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HTC lending out 1,000 Vive Tracker units to qualified developers, creators

Introducing Vive Tracker ft. dotdotdash
HTC is now accepting applications from developers and the creative community to receive a Vive Tracker. The window to apply closes on February 7, giving applicants two weeks to explain why they should be chosen to receive one of the initial units. There will be 1,000 Vive Tracker units handed out, enabling developers and creative individuals to imagine new ways of combining virtual reality with physical objects.

“Ready to debut a new product in VR? Want to create an API to track a pet (or your coffee table) within the VR world? Want to track a keyboard in VR? Tell us how and why,” the company states. “Remember, the Vive Tracker will integrate with any number of future VR accessories and tools, so we’re looking for new thinking that keeps VR open, fun, functional, future-looking, and maybe even a little weird.”

The Vive Tracker is an accessory for virtual reality content creation. It connects wirelessly to the HTC Vive headset and weighs less than three ounces, enabling the device to easily attach to existing physical objects or interesting new form factors. The Vive Tracker seemingly eliminates the need to spend loads of time and money integrating tracking sensors into VR-focused peripherals.

The tracking device measures 3.92 by 1.66 inches and includes a USB interface for adding additional hardware like the Raspberry Pi board, or a DSLR camera for blending the real world with the virtual one. Some of the applications presented during the Vive Tracker reveal a few weeks ago included haptic gloves for VR, the first VR-dedicated camera, and more.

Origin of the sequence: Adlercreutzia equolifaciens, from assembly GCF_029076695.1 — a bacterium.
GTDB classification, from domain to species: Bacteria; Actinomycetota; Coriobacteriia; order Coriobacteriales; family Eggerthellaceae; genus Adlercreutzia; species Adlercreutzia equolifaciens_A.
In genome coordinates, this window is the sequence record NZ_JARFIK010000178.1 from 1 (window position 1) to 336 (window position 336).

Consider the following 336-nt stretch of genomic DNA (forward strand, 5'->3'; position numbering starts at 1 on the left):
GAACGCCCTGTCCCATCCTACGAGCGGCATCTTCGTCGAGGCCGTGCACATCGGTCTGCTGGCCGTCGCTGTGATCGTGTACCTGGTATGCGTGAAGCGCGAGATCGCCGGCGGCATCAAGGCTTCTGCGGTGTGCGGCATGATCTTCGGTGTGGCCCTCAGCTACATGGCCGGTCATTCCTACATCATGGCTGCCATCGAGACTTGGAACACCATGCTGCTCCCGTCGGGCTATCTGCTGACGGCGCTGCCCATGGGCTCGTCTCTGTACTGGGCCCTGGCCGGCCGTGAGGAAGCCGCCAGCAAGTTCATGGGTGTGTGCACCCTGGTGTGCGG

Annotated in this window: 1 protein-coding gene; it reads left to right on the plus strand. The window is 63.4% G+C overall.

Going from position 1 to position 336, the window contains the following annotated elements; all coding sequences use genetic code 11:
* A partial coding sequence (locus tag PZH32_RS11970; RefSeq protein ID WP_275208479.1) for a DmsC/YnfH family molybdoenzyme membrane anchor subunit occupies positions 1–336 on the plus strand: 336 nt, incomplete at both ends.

That said, interactive design and production studio Dotdotdash was one of the first developers selected to use the Vive Tracker. The company thus created the very first camera accessory for VR, enabling users to take physical photographs of their virtual reality experiences. The camera includes multiple overlays and tooltips that do not exist in the physical unit, such as changing the zoom and adjusting the filtering effects.

The Vive Tracker doesn’t ship until the second quarter of 2017, but HTC is calling on the developer and creative communities now to be one of the first to use the device for free. The company wants users to help the world “rethink VR,” and to prove that the “possibilities are endless.” However, the catch is that, according to the application, HTC is allowing developers to borrow a unit at no cost.

“We are lending a limited number of Trackers to developers for free,” the application states. “Companies providing more detail in their application with clear goals on how they plan to use Tracker will have a higher chance to receive one of the developer kits. HTC Vive reserves the right to recall the Vive Trackers at our discretion.”

Applicants are required to specify a company, to describe said company, and describe the project that will utilize the Vive Tracker. Applicants can also attach a link to a downloadable demo/prototype and a target release date, but that information isn’t necessary to submit the application but it could help.

The HTC Vive headset is reportedly outselling the Oculus Rift partially due to its open-platform roots. It’s powered by Valve Software’s SteamVR platform and is compatible with the Steam digital market. The HTC Vive system costs $800 and comes with the headset, two motion tracking controllers, two base stations, and earbuds.

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